Loon BADGES pilot selected by the European Commission

In cultural heritage contexts there is great potential for informal learning and lifelong learning. A lot of cultural and natural heritage sites nowadays are rightly playing the education card. But most of the educational activities are solely focused on youngsters and school children, and on gaining (historical) knowledge. Furthermore, learning is hardly ever ‘acknowledged’ and ‘validated’.

Therefore, a European consortium, coordinated by the Landkreis Kassel (DE), started the new Erasmus+ project BADGES, aiming at giving heritage learning the place it deserves in ‘lifelong learning’. In cooperation with various partners, the consortium unites heritage sites and public institutions, public relations agencies, and learning concept developers specialized in validation of non-formal and informal learning.

BADGES wants to install a standardized European validation and award system by issuing electronic badges on quality learning approaches and validation of non-formal learning in heritage contexts. Imagine a youngster or an adult visiting a participating museum, a nature park or an historic site, where they can watch, listen, act, participate and … learn. At the end of the visit or, back at home, he/she gets the opportunity to give proof of what he/she learned and is awarded with a … digital badge!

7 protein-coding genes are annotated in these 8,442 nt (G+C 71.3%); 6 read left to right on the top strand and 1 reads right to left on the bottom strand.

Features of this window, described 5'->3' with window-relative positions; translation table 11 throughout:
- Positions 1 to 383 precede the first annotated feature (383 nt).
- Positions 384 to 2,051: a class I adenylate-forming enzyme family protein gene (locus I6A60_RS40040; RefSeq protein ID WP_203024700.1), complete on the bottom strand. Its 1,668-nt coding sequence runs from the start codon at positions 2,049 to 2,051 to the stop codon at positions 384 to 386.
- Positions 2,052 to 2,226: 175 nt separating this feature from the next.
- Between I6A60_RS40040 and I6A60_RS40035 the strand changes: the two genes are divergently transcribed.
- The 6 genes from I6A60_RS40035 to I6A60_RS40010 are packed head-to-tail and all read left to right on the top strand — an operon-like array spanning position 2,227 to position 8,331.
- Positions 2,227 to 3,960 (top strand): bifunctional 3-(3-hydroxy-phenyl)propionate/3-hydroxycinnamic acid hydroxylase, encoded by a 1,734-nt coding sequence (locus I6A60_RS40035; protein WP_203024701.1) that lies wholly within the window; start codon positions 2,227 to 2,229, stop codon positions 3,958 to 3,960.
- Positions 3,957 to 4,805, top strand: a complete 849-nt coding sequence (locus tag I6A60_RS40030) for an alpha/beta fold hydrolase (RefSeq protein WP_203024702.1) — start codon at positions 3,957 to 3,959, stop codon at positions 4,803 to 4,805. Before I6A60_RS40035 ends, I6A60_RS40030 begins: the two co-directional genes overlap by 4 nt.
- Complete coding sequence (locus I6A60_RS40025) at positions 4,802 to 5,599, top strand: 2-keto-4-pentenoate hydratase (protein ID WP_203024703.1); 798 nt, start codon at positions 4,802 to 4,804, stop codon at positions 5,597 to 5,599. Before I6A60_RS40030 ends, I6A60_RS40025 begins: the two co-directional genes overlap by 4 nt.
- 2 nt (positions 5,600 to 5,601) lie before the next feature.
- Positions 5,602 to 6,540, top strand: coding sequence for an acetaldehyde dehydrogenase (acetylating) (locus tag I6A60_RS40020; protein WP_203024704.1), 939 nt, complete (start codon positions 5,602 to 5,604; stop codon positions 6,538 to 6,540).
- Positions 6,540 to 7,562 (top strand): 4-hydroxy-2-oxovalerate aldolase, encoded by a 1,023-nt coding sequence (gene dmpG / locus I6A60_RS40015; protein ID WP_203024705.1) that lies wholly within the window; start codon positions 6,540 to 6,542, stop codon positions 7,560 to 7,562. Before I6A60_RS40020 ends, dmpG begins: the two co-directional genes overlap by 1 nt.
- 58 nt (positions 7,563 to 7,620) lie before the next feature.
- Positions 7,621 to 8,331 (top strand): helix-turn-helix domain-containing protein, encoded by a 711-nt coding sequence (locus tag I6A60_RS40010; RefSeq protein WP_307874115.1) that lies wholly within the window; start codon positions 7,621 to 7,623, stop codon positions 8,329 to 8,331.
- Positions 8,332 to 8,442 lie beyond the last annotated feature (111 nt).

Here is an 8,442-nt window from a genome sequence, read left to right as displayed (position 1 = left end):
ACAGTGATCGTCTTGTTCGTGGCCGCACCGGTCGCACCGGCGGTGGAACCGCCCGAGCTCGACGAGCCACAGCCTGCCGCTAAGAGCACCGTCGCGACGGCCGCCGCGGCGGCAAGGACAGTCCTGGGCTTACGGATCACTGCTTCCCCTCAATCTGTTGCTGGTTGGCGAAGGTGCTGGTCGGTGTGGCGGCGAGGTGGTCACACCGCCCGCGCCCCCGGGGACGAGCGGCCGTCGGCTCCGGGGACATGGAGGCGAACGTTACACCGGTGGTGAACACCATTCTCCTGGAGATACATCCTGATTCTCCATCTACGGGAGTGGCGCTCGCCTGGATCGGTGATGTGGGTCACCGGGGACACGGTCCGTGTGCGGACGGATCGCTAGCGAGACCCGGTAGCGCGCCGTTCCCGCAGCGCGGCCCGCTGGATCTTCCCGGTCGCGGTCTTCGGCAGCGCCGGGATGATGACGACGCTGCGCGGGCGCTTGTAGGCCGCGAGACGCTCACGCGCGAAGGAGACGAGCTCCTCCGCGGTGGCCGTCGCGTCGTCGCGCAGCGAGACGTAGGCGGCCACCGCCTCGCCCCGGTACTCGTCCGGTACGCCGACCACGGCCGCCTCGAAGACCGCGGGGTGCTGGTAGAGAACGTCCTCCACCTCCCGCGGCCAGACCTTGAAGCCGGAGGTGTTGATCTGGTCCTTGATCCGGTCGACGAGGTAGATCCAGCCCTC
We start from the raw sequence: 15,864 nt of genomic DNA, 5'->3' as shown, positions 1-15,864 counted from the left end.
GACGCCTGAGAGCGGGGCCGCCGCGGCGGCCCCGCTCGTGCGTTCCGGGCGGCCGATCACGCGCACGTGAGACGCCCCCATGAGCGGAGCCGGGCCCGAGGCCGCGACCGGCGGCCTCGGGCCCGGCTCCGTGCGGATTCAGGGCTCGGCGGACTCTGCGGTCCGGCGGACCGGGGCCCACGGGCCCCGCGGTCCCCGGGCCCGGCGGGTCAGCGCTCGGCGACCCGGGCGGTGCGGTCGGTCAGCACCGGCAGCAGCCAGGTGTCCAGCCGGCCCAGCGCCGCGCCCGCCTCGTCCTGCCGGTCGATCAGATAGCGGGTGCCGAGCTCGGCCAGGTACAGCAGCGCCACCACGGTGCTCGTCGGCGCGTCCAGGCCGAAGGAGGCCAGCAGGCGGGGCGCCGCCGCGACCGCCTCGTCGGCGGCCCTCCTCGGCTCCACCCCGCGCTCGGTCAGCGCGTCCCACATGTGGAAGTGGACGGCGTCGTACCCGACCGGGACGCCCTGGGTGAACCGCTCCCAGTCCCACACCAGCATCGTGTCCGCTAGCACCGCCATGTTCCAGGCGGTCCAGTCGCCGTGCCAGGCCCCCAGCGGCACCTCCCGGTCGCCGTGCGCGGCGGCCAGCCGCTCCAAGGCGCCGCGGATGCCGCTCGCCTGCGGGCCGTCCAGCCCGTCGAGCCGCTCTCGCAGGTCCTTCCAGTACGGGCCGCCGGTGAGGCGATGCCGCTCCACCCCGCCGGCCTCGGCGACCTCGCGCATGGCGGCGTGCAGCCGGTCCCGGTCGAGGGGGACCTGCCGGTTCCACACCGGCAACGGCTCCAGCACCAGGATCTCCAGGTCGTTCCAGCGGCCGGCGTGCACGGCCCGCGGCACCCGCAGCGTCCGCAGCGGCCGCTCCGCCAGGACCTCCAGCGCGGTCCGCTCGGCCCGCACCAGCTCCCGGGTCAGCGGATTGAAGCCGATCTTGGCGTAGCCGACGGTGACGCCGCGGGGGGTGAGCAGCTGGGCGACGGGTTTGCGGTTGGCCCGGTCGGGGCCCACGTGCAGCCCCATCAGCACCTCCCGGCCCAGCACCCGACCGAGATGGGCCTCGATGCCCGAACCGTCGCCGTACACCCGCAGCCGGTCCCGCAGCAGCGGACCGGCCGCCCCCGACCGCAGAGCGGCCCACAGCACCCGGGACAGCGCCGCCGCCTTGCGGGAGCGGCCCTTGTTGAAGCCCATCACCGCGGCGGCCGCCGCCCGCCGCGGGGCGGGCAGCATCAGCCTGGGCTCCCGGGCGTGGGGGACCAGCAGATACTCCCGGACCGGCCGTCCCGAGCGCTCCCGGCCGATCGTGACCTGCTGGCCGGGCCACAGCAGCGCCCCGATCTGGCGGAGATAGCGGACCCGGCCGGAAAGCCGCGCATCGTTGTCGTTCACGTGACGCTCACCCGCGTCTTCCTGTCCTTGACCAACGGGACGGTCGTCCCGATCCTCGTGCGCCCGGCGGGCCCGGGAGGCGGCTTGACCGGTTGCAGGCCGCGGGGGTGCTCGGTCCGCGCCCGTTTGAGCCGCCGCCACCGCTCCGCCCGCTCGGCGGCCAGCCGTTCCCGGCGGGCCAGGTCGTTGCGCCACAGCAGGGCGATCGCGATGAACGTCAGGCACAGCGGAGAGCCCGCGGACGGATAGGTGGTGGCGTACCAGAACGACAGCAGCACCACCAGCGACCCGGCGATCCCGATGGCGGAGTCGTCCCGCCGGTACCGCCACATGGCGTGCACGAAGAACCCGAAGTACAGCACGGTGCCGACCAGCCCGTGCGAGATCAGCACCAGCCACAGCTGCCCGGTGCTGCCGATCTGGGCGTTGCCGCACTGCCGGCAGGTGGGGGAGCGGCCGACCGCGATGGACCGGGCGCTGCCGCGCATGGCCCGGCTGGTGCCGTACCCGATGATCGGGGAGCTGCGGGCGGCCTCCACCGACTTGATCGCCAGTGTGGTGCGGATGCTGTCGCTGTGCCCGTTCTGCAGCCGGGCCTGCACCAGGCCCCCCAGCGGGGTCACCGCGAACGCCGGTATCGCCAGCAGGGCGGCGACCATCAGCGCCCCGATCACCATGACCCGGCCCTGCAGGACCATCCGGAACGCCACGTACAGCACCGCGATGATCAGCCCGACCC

1000 YEARS COUNTY OF LOON, an historic exhibition ready for badging!

The Landcommanderij Alden Biesen in Belgium, a BADGES partner, was the scene for the first pilot project, testing the BADGES approach. To guide participants through the exhibition about the historic Flemish region ‘graafschap Loon’, an (optional) badging system was developed.
Next to a paper version, the BADGES project also provides an app for mobile devices, developed in cooperation with REVEAL (The European Research and Development Network for Competence Oriented Learning and Validation) and CNR (Consiglio Nazionale Delle Ricerche, Palermo, IT).

People who are interested are challenged with extra assignments and intrigued by information, visuals or sounds on different spots throughout the exhibition. With these incentives, visitors are inspired to think about and look at things in an alternative way. The results of every participant are saved online and an electronic Loon Badge is sent to every participating visitor.

Logically, this innovative and daring project is accompanied by various challenges. However, this doesn’t stop the partners of the BADGES project to chase their final goal: to help develop the learning potential in cultural heritage environments and to create a badging culture to award individual learning steps.

The Loon BADGES pilot was selected by the European Commission, DG EAC, Erasmus+ as a good practice example and features as a beautiful video clip.